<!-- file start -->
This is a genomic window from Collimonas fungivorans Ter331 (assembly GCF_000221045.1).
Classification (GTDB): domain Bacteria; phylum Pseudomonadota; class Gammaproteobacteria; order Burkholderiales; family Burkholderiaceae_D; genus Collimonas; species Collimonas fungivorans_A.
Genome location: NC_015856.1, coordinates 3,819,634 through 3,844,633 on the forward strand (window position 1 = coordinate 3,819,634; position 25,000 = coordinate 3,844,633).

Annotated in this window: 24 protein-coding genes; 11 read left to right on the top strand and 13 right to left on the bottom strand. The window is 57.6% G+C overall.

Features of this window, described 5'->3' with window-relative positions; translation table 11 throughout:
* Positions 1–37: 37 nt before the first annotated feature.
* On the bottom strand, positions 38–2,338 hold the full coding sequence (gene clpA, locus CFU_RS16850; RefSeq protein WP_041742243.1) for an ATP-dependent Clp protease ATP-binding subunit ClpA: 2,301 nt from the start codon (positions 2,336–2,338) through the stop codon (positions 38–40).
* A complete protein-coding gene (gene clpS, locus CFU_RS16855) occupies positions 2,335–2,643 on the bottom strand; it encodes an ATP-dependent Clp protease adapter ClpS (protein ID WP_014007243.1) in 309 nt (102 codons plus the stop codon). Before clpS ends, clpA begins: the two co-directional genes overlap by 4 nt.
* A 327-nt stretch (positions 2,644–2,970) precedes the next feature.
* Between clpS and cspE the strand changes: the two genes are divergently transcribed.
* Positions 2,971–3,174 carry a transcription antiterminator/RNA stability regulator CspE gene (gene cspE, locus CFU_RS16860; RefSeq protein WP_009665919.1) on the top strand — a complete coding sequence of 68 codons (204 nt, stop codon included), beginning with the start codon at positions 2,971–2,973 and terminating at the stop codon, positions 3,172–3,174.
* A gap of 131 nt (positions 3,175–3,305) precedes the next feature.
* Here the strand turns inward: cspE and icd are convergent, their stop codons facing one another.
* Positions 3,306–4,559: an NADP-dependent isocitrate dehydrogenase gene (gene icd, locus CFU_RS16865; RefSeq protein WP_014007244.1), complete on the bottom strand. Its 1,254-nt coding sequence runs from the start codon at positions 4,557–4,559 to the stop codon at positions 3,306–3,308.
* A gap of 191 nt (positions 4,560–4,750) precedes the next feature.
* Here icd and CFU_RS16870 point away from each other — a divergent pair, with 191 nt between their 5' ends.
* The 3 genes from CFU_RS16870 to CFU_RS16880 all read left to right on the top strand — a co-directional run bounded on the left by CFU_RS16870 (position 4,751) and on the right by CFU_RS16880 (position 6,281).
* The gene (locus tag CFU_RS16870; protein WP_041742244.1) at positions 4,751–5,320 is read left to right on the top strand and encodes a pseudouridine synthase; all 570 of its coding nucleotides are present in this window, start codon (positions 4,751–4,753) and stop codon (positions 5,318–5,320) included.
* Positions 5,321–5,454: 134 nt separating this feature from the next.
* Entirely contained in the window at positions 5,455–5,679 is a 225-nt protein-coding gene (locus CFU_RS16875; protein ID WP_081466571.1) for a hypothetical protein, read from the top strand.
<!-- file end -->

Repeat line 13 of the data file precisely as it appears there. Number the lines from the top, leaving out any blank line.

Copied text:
* Here the strand turns inward: cspE and icd are convergent, their stop codons facing one another.